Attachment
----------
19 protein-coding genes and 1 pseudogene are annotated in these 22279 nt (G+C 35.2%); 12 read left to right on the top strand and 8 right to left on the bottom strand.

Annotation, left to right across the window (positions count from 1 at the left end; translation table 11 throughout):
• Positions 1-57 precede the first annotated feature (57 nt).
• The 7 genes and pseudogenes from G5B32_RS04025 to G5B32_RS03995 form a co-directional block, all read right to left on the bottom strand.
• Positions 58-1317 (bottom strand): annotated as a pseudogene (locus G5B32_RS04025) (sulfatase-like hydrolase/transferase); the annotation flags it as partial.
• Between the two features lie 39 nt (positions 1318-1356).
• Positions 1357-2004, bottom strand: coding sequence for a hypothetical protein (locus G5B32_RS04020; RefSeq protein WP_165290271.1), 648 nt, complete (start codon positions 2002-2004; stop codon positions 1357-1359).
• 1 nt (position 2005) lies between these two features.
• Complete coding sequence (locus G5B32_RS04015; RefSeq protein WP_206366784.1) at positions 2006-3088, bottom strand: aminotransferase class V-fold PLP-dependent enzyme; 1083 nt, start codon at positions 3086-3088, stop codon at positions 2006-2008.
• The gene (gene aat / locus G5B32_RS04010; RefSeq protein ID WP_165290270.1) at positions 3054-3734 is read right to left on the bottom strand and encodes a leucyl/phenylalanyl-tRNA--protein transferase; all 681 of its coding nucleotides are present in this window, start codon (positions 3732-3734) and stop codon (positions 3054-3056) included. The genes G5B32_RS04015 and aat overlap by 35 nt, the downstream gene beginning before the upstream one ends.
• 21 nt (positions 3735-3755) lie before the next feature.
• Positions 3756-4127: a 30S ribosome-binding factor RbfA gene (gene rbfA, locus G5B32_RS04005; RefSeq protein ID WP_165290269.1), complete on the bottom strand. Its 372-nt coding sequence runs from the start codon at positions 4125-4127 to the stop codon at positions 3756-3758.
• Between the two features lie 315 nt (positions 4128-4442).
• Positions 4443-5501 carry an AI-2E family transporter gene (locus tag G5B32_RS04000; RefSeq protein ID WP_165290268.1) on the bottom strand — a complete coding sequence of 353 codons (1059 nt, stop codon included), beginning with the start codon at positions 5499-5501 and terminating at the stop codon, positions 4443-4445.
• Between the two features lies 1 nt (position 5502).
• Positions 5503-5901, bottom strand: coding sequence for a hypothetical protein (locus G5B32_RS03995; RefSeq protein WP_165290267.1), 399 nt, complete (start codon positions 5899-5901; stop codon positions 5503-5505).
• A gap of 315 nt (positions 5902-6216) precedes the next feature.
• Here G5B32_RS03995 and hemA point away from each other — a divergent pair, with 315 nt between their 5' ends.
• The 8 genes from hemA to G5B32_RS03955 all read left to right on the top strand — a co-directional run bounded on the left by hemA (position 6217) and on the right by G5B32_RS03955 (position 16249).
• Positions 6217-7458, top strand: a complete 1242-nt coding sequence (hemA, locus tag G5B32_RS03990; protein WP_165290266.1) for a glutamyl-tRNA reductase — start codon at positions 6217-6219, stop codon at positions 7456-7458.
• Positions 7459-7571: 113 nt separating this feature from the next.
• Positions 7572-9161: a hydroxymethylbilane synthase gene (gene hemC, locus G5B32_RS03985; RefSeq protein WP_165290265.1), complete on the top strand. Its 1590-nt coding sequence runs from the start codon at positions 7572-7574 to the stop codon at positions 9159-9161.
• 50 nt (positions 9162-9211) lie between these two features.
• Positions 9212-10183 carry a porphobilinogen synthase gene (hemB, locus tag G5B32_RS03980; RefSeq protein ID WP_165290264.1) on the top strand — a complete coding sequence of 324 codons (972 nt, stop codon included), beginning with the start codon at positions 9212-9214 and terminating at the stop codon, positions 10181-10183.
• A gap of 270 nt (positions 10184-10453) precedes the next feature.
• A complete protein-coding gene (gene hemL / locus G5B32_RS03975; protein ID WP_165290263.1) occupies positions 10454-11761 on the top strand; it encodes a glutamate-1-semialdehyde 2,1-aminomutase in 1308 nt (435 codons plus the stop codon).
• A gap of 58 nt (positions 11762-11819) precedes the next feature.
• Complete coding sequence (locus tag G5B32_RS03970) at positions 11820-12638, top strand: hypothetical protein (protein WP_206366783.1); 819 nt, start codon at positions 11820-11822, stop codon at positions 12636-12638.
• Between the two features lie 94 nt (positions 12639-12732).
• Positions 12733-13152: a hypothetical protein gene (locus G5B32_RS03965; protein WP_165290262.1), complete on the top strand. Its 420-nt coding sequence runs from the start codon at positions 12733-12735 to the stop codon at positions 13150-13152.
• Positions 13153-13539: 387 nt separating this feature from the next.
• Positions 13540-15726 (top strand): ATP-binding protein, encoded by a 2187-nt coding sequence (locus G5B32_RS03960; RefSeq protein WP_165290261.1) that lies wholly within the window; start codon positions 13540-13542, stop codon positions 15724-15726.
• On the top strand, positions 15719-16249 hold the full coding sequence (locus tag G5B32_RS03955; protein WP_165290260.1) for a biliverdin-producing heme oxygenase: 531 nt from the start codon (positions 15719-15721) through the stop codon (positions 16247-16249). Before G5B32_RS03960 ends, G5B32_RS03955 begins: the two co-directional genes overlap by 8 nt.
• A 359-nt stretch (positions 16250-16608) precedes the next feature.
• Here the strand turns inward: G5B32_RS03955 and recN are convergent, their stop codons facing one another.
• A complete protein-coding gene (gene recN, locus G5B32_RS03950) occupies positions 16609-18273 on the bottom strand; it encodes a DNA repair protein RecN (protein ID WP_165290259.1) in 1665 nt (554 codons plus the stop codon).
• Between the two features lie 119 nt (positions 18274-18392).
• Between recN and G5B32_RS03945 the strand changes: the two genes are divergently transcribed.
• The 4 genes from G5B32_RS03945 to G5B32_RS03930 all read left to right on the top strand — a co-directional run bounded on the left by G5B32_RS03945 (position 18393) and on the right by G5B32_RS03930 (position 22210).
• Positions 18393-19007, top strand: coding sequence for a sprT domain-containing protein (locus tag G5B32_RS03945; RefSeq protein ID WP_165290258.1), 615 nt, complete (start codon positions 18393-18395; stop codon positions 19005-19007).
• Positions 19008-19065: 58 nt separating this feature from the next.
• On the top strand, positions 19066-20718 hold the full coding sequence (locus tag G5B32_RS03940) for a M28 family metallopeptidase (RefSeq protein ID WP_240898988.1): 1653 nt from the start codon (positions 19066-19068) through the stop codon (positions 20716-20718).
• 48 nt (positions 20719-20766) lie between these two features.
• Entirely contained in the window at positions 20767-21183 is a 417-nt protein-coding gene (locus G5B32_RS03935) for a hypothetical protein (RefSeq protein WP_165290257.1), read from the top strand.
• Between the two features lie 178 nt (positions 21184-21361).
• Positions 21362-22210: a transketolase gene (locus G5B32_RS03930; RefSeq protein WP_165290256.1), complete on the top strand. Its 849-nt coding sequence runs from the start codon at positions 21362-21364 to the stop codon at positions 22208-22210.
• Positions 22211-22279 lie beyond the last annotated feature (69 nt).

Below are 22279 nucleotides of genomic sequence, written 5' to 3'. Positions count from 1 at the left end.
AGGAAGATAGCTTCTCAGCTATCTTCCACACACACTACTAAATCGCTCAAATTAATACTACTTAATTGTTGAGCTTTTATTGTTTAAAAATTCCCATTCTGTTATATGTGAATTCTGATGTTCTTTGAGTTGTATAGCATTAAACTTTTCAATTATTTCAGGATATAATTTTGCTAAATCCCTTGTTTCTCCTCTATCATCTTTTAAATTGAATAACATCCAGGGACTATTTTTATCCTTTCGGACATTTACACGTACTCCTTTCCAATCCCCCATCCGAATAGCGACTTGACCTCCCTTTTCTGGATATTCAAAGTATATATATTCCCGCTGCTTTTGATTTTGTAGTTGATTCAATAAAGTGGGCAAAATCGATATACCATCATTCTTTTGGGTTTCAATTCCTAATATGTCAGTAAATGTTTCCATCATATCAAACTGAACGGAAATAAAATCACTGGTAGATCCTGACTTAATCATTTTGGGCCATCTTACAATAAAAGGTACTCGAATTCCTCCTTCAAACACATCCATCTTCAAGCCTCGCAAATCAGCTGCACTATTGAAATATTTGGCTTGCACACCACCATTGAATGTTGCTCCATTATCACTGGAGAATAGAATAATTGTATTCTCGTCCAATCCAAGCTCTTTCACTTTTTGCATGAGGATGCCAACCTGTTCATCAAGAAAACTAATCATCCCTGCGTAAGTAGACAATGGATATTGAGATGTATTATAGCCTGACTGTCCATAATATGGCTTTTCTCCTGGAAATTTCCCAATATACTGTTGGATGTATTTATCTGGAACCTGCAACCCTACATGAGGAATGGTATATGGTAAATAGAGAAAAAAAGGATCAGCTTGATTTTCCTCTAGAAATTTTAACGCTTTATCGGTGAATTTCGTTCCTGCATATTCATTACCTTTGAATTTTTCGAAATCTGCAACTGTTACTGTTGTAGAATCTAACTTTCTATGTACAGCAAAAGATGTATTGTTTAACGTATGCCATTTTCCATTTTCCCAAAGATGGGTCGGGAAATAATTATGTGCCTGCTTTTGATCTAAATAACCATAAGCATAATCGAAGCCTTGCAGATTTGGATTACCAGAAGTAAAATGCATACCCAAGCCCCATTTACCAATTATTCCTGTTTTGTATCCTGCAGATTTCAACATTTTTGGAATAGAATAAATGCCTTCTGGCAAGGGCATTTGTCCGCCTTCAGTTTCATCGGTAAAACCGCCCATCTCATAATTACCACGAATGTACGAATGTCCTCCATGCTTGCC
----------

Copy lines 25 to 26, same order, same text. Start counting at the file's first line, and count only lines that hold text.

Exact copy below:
• A gap of 270 nt (positions 10184-10453) precedes the next feature.
• A complete protein-coding gene (gene hemL / locus G5B32_RS03975; protein ID WP_165290263.1) occupies positions 10454-11761 on the top strand; it encodes a glutamate-1-semialdehyde 2,1-aminomutase in 1308 nt (435 codons plus the stop codon).